Summers: Skill-Building or Neighborhood Fun?

When I was a kid, summers were about bonding with other kids in our neighborhood. Other than our family vacations, which usually lasted two weeks, I played with the same kids every day in the same place, summer after summer. We developed deep attachments to each other, to each other’s parents, and to the place in which we lived.

photo courtesy Streetplay.com

Sure, we played together after school and on weekends during the school year, but it was summer, for the most part, when we built those tight bonds.

Contrast this with kids’ summers around here. Neighborhoods are ghost towns. It’s just like the school year – practically zero kids are outside playing. And what are they doing? For the most part, other than going on family vacations, kids of kindergarten age and up are going to summer day camps.Until recently, I was totally clueless about the summer day camp industry because I never went to a summer camp, and my oldest child is 3-1/2. I’m absolutely flabbergasted. There are dozens of choices of camps, from academic subjects to language immersion to sports to theater to art to “outdoor fun.” Other than the latter, these camps are not focused on fun. Rather, they’re focused on improving some sort of skill, and “fun” is merely a way of making that skill-building palatable to the kids.

Pretty much all camps last for only a week or two. What’s more, parents have to apply to get their kids into these camps months before (applications for most camps this summer are coming in now), and many camps are so popular that many applications will be rejected. Jefunira Camp, a free play-based camp that I like more than any other one I’ve heard of, had one spot for every ten applications for children K-2 last year. That’s a 90% rejection rate!

So, parents scramble like crazy to get their kids into multiple summer camps each winter, and then, come summer, they shuffle their kids to one camp, then another, then another. Kids learn “skills,” but don’t spend much time with any particular kids or in any particular places.

This sucks, to put it bluntly.

We might as well have school twelve months a year. Summer has largely turned into an extension of the school year with a series of week-long semesters. Kids don’t get a chance to play free of adult supervision. They don’t get a chance to develop tight relationships with other parents and adults in their neighborhoods. They don’t get to know the sidewalks and bushes and lawns and streets of their neighborhoods.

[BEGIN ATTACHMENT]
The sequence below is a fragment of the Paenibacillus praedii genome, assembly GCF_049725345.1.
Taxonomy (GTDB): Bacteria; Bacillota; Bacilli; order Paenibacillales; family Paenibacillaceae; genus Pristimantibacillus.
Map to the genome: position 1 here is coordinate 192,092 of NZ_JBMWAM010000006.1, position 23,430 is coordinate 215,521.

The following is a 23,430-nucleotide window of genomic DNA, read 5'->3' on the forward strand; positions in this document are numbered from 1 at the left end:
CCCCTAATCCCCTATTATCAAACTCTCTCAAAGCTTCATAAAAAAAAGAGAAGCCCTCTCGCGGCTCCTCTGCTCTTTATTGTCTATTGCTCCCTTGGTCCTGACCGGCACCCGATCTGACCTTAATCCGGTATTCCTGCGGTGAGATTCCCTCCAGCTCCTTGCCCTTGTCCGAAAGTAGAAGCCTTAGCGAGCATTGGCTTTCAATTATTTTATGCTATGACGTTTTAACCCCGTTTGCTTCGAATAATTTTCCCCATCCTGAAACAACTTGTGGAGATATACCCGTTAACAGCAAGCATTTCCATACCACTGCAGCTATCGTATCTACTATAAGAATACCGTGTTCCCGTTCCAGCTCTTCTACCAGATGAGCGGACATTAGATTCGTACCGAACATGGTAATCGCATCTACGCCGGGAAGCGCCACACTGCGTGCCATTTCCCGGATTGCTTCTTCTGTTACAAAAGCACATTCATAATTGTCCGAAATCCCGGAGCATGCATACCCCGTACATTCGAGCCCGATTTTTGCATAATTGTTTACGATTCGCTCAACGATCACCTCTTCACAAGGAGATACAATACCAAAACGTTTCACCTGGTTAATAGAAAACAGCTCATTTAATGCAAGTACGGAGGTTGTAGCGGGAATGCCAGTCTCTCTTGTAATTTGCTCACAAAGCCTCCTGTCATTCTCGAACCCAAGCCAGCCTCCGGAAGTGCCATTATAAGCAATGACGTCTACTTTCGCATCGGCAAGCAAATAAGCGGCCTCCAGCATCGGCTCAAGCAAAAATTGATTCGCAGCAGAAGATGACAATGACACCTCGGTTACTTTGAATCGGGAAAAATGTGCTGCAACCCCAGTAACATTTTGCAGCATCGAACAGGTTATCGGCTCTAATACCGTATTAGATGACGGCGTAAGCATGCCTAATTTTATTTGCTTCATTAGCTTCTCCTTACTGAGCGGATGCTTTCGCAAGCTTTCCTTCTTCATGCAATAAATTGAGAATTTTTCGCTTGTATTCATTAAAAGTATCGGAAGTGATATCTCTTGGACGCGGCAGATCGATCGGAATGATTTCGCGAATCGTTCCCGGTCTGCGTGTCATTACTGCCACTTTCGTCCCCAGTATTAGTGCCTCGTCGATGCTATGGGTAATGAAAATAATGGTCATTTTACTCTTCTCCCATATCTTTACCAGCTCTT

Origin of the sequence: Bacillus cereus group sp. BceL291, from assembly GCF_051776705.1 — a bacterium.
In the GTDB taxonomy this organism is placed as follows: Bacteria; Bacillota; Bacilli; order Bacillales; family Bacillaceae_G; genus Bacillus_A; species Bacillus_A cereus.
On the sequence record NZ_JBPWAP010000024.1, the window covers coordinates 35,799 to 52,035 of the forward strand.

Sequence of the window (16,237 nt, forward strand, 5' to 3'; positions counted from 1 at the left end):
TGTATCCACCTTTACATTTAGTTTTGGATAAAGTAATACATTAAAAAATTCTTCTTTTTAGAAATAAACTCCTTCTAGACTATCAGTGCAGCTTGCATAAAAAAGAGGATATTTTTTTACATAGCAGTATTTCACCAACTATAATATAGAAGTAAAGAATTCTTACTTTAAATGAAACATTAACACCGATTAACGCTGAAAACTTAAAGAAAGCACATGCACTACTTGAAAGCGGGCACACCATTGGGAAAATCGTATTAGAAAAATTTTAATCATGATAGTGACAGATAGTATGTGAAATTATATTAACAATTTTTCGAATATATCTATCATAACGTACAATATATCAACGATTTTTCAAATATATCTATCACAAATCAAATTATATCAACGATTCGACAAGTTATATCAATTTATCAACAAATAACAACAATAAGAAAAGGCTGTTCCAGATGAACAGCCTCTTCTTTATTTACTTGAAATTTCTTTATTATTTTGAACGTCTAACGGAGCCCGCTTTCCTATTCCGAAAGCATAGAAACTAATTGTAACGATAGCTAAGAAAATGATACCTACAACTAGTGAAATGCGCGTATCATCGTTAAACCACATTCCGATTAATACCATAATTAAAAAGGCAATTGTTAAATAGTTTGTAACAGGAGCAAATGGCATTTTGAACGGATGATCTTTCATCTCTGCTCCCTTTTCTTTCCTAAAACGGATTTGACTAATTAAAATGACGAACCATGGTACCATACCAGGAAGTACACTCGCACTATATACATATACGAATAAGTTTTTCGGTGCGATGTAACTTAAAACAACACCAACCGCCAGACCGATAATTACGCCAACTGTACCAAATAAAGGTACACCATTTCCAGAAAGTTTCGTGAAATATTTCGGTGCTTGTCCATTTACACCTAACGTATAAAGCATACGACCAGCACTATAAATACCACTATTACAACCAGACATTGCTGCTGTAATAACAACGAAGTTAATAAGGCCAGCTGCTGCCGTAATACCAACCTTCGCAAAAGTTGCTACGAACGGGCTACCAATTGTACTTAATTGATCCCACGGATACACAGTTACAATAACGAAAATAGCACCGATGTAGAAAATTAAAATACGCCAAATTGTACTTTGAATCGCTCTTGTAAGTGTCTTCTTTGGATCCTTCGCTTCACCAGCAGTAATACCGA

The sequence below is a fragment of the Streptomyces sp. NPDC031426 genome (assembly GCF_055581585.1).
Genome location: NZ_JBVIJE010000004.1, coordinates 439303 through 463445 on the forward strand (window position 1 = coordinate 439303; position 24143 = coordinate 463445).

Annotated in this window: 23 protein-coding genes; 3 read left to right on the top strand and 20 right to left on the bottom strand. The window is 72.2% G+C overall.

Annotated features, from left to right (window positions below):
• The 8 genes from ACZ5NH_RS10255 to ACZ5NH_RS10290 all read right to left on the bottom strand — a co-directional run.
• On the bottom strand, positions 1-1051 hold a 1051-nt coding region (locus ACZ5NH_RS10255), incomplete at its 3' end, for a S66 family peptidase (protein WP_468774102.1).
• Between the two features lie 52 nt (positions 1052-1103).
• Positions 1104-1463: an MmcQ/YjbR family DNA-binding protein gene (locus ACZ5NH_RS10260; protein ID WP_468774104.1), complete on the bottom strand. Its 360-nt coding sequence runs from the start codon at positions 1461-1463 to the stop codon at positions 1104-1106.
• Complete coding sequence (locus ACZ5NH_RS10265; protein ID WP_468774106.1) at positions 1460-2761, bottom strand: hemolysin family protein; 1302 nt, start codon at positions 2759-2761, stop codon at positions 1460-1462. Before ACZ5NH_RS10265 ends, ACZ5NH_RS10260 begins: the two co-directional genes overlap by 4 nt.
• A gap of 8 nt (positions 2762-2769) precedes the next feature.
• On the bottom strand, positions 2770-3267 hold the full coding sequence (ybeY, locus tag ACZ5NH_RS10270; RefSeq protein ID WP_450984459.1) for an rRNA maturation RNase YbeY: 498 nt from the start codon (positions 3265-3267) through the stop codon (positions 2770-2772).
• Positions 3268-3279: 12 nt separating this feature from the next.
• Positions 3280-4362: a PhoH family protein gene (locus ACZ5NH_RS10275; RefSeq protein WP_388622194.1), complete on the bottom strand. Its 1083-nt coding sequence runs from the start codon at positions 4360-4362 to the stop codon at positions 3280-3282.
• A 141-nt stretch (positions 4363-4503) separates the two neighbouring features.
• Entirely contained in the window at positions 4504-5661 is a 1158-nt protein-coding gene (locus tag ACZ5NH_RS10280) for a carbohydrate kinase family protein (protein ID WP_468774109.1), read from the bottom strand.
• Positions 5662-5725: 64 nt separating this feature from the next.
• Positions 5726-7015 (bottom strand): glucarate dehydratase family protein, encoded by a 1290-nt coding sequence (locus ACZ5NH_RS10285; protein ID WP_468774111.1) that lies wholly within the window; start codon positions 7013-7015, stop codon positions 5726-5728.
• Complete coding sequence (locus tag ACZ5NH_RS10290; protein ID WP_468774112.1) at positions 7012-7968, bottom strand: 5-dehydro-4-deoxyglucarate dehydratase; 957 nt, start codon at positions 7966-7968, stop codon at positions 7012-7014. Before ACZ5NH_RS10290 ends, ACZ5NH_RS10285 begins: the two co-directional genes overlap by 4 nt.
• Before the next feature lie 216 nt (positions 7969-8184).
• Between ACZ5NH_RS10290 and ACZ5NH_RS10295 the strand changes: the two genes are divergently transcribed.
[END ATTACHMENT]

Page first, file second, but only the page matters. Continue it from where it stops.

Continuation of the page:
Would you feel comfortable leaving your kids with this crazy guy for two weeks this summer?

I’m so pissed about this that I’m going to try something really daring this June: I’m going to provide my own “summer camp” for two weeks (and maybe more – we’ll see…) to my 3-1/2 year-old and a half dozen or so other toddlers from our neighborhood. I’ll even give it a name: the “Guinda Street Playborhood”. (Like the name? Want to suggest a better one?)

Every morning, we’ll play something, right in our neighborhood. We’ll do this in front yards and in the street (with BIG CONES to block traffic). So, we’ll be very visible to neighbors and passers-by. We’ll play whiffle ball and soccer and street hockey and tag and have water balloon fights and water gun fights and splash paint around.

I’ll try to draw other neighborhood kids into our group, even for an hour or so if I can. I’ll try to get neighborhood adults involved.

And lastly, I’ll try to help these kids play these games themselves, so as much as possible, after getting things started, I’ll try to stay in the background.

I already have four kids signed up. Wanna bring yours? Or, would you like to do something like this in your neighborhood? Lemme know…

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One Response to Summers: Skill-Building or Neighborhood Fun?

  1. Laura Tannenwald says:

    Hi Mike,
    We’re the ones from San Diego that are moving to Palo Alto this summer. Tell me where you’ll be playing and I’ll bring my boys (ages 9 and 7) over! They know how to roam and play in the street. They’ll teach all of the other kids how to yell “car” and run to the sidewalk!
    Laura.